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Simply @Home, The Art of Home Part Two

I worked for a company once that created a product that did not fit into a defined market segment of the time. They were not Product A market segment exactly, nor were they Product B’s market segment either. They had solved the “problem” different and came up with Product C which the industry did not track ~nor like because it did not fit into THEIR box.  One of the corporate goals was to create  a market segment for their product. It took five years but they did. Now, there are many players in that new and competitive market.

I feel that way when I try to explain what the Art of Home really is to people. It’s not just about home interiors, designs and decorating. Not that segment. And it’s not entirely focused on our self-care, inner being and wellness either. Not that segment. So to me it’s that same dilemma of creating a new term, a new something. Thus the art of home. It’s about both the inner and outer world of that place we call home.

To help illustrate more on the Art of Home, I am focusing this article on being Simply @Home. Simply @ Home and ways to approach it.

1. CREATE IT – In Italy in1986, Carlo Petrini was appalled that McDonald’s was opening their first location in Rome across from the Spanish Steps. He started a group opposed to “fast,” thus the Slow Food movement started. Think about this when it comes to home. How much has home changed since you were growing up? Did you eat together as a family then? And now? And how much was the television then? Compared to now?  How much is there videos and Wii playtime? So, Create Slow Home. Declare it an electronic free zone, make meals at home, read, exercise and connect . . . talk + share + laugh and enjoy. Go back a little bit in time to how home use to be, the good ways of home. Try it out for one week.

My personal truth on this: I do like to unplug from TV and cells. Unplugging from the internet is another thing but a good challenge to limit and go internet-free for a week. Here’s to no surfing-week! I wonder what I will do with all the extra time.

One of my courtyard garden areas.

2. INSPIRE IT – Where do you get your ideas for your space? Watching HGTV? Going to home tours and open houses? Other people’s houses? Magazines? All good places to gather ideas.  I would guess that most of us have seen that house, interior or furnishing and then, tucked away a little thought of inspiration for our own homes. If you are truly driven, you might already have your own Pinterest Idea board. I have two boards just for these topics – One My Style:  and the other more specific: For My Home just so I can capture ideas on the go. But what do you do with all the inspiring thoughts that you are filing away? .

This reminds me of weddings. Yes – weddings. Whenever one of my mother’s four children got engaged, she would turn to my father and say, “Dear, it’s time we did a spruce up on the house before all the out of town guest arrive.” That’s when the inspiration and ideas finally went into action. The gap to grandchildren weddings is wide so Mom has found a different demarcation line to initiate attention to home.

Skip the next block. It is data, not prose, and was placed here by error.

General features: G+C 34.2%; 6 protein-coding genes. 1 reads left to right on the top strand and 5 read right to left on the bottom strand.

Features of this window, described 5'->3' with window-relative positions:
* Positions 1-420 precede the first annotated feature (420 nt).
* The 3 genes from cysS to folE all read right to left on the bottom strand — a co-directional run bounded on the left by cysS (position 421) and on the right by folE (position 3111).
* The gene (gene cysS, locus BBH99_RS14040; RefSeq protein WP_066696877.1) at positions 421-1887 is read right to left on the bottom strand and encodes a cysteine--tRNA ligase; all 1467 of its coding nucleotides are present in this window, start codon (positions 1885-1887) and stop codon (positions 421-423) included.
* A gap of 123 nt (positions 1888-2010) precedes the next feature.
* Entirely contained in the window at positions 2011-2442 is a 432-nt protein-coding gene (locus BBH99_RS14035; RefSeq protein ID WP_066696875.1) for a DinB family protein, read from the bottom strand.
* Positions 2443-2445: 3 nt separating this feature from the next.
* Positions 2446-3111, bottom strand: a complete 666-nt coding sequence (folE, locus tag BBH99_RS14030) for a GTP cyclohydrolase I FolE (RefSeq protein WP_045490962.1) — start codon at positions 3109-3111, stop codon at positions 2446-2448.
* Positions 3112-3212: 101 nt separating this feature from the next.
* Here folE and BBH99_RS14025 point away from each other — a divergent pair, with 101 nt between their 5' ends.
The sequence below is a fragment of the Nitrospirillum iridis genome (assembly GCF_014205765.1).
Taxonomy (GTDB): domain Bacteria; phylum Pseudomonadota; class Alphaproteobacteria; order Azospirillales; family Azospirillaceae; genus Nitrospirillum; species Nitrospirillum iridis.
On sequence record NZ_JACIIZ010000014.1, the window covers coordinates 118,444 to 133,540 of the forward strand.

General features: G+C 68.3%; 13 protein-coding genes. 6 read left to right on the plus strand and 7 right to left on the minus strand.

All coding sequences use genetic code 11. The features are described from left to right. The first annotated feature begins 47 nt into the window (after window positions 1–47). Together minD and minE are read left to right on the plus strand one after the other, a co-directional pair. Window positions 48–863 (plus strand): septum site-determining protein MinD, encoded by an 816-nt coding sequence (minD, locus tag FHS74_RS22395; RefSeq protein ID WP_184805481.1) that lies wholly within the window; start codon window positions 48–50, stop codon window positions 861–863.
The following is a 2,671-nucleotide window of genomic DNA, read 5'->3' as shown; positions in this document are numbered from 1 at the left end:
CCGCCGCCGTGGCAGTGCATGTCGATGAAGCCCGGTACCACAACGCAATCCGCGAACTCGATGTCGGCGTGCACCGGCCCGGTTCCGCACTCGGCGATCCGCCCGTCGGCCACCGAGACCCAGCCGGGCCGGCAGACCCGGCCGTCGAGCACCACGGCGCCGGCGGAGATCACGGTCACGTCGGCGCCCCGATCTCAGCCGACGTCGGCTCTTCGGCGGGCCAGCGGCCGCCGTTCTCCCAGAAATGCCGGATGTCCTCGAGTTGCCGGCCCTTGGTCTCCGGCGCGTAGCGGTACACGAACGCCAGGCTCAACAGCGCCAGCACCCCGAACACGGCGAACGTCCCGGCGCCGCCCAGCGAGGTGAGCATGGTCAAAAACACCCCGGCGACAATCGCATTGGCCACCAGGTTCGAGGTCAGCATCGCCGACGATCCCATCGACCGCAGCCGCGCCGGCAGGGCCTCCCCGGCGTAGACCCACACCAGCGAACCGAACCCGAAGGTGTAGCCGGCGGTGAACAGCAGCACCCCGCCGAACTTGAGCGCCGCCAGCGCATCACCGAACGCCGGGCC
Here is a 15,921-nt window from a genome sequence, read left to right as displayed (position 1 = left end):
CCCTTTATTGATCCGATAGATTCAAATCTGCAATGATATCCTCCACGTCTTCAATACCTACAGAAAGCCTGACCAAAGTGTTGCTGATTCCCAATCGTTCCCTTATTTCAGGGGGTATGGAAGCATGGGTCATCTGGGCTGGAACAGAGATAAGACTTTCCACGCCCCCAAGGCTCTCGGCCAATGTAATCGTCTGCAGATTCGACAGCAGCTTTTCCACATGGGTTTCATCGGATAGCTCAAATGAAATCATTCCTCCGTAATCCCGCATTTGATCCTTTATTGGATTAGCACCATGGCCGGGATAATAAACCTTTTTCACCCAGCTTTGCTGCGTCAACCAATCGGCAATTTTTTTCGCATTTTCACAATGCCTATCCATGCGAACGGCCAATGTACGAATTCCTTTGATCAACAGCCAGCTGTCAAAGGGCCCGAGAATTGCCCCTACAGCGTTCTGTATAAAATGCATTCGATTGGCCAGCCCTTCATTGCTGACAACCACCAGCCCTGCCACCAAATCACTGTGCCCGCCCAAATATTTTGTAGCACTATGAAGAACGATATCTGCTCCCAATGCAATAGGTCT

Well, the point is, it’s now. Now is the time to be inspired to do a little spruce up at home. Don’t wait. Sometimes, ten or even twenty years can slip by before you notice that the walls need painting, the couch replaced,  and so on. Don’t wait, find one thing to do now for your home that’s one of your dreams or inspirations. You’ll be immediately happy

My personal truth on this: I have an art show once a year in my gardens surrounding the house. It’s that time and I am in midst of gardeners trimming, planting, and re-vitalizing The handymen are here too; they are repairing, power-spraying and painting. It’s that time of year again and I love it!

Sitting in the back courtyard @Home.

3. BE IT – This week, one of my friends introduced me to a topic  from one of his relative’s email. The Guardian (UK) article written on Feb, 1st has quickly become one of the most shared links around the world. Bronnie Ware is a nurse in Australia who tends to patients in the last 12 weeks of their lives. Over time she has collected and shared in her recently released book, the Top Five Regrets of the Dying, her observations from the patients. I will not summarize the book for you but I will share with you one regret that our current day over-achieving culture fails to demonstrate,  honor and reward.

I wish I hadn’t worked so hard. 

“This came from every male patient that I nursed. They missed their children’s youth and their partner’s companionship. All of the men I nursed deeply regretted spending so much of their lives on the treadmill of a work existence.”

My personal truth on this: I strongly believe in the work-life balance concept. What becomes challenging is the notion that the office can be anywhere. How often do I finish work for the day and later that night find myself online “working.” The excuse is that I enjoy what I do. In reality, I could do a lot of other things too.

So, the keep it Simply @Home practice is to create, inspire and be there. That’s it. Create Home. Inspire A Home. Be In Home. Do it now, leave the work behind. Go rest, play, feed some birds and get spicy!

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